An author way older and deeper in... Dude.
Because our new, post-retirement lifestyle is so formless and enslackened, we're thinking of changing our approach to posting, so it's even more multi-undisciplinary.
We're on the cusp of 16 years of blah-blah-blogging, which sounds like a lot, but it's all just one timeless pneumagraph: the shutter opens with birth -- the second one in particular -- and closes with death. For some, anyway.
Back when I was a timebound clockjockey, I had to work around the structure of my servitude to the conspiracy, which necessitated writing first thing in the morning. But now there's no structure except for the natural rhythms of baseball season, the beer o'clock call to prayer, the daily hajj to the mailbox, etc.
As result, there's been a reversal of figure and ground, such that structure is the exception, abiding the rule. There's a lot more gazing out the window of time and onto the landscape of archetypal mischief and celestial goings-on. Sometimes it's a party. Other times a war. Or rather, it's always both. But it's never boring.
The point is, the membrane between here and there -- or this 'n THAT! -- has become much more permeable, so quiet murmurandoms wash ashore all day long. But they also float back out unless I take the time to pick them up out of the sand.
Is this all a bit circumnebulous? I guess what I'm saying is I need to strike when the irony's hot, and there's no longer any pattern to when that might happen. And if I don't do so at the moment, it's hard to reheat the vertical souffle. Even if I technically remember the content, it's difficult to recreate the melody.
Be assured that although we are pulling out of what you earthlings call "the world," we retain over-the-subjective-horizon culpabilities that allow us to drone on as usual.
Yesterday I was reading a book called We Hold These Truths, by John Courtney Murray. Some of it is dated -- it was published in 1960 -- but much of it is as timeless as.... as those timelessly self-evident truths referenced in the title.
Truth by definition is timeless, at least "at the top," so to speak. On contact with time, truths become relativized (and multiple), but nevertheless, any truth is grounded in the transtemporal Truth from which it derives its authority and demands our assent. A person of good will spontaneously assents to the truth. The bad guys make it up as they go along but still appeal to the very Truth they deny.
But the first duty of the intellect is to acknowledge and respect the Truth which transcends us. Which is why the adversary is described as "a liar from the beginning." Truth has no beginning, again, because it participates in the timeless. Only lies have a beginning. Truly truly, truth is anterior to time; it is with God.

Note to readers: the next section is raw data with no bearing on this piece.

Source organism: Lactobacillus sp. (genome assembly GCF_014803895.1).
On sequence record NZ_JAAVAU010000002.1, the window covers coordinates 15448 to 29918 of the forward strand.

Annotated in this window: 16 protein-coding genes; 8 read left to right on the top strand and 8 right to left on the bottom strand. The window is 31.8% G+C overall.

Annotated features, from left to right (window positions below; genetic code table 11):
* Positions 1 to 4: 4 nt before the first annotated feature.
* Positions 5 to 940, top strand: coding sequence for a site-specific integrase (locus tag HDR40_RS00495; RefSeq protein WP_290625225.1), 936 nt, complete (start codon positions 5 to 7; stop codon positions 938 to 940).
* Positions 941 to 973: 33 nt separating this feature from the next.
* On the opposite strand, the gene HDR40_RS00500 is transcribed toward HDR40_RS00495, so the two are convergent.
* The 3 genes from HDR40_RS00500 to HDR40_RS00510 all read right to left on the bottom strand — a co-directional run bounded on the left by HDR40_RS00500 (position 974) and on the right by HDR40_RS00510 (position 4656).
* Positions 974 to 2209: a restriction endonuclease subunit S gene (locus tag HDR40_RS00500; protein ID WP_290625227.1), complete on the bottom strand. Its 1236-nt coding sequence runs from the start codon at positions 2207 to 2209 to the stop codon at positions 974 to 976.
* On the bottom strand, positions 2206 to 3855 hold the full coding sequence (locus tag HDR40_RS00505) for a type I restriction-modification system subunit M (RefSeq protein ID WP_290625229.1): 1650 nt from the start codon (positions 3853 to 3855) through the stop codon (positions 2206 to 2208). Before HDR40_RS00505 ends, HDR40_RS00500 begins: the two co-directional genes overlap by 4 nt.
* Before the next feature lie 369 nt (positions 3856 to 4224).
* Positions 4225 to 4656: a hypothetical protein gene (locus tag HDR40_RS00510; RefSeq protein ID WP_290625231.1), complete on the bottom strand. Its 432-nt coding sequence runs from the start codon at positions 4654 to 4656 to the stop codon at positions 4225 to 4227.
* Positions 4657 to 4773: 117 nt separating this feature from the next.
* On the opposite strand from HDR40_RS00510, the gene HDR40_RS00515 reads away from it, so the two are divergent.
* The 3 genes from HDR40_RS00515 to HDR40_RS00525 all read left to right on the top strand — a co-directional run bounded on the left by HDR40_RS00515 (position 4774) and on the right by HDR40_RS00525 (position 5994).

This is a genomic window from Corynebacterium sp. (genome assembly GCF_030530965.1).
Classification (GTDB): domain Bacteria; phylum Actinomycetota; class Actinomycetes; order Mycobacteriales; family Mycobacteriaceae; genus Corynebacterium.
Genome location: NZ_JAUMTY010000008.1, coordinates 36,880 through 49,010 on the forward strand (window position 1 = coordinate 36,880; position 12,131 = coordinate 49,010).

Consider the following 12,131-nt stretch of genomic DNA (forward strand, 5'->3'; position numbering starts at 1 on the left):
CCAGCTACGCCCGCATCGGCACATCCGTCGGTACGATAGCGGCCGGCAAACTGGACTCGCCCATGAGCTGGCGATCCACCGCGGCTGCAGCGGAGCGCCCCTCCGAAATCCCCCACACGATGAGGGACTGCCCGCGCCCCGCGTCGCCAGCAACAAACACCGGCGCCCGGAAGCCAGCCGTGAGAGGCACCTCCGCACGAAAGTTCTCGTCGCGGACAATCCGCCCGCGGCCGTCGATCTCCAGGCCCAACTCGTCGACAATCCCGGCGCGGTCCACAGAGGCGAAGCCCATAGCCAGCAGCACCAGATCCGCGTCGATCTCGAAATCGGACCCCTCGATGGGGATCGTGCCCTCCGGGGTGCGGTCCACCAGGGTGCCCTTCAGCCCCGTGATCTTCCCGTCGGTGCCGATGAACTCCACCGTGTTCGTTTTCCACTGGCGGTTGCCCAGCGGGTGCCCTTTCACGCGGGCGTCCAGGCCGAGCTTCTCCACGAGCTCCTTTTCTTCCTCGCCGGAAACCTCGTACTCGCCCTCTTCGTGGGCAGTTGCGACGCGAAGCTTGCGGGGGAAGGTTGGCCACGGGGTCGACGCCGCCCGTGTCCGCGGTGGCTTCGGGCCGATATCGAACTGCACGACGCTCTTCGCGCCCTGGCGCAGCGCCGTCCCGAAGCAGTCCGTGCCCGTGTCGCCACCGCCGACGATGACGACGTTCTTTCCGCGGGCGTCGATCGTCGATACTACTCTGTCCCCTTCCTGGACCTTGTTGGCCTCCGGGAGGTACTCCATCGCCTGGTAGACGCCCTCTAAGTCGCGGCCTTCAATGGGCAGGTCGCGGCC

This, I think, sheds light on our primordial catastrophe. Note that the "fall" is coeval with the Lie. The rest is commentary. For if the cosmos does not conform to the pattern of being< --> truth <--> intellect, then we are well and truly sealed in our own permanent stupidity: there is no exit from genebound animality and lifetime tenure.
Severed from being, the intellect is inoperative and even inconceivable. In other words, all knowledge, is -- wait for it -- of something. Moreover, our knowledge must be determined by this something. Our intellect is a passive power relative to being. If it isn't, then to hell with it.
Or, look at it this way: some people say modernity begins with the idea that I think, therefore I am. But a real principle, among other things, presupposes no prior truth or principle, and Descarte's principle presupposes a number of things, for example, logic and the capacity of thought -- which for him comes first -- to arrive at being -- which is second. How is this even possible?
It is not possible, because all the thinking in the world can't lead us to reality unless reality is there first. You can pretend thought is able to escape itself into reality, but it's really the other way around: reality flows into us, such that we are able to reflect upon it via thinking.
To assert that our thinking comes first is to steal God's thunder, but with no subsequent (en)lightning: it is to shut ourselves
in a solipsism from which nothing will enable us to escape. Modern subjectivism is, in the intellectual order, analogous to what the sin of the angel was in the moral order. The angel placed its ultimate end in itself...
Likewise, Descartes places "the terminus of the intellect within man" and thereby definitively closes "off the only route that leads to God. Descartes and Kant, the founders of idealism, are great, fallen intellects." Which is why their errors are so perennially popular: because they appeal to destructive nihilists, power-mad egomaniacs, and intellectual narcissists. Eight year olds, dude.
All truths converge upon one truth, but the routes have been barricaded. --Dávila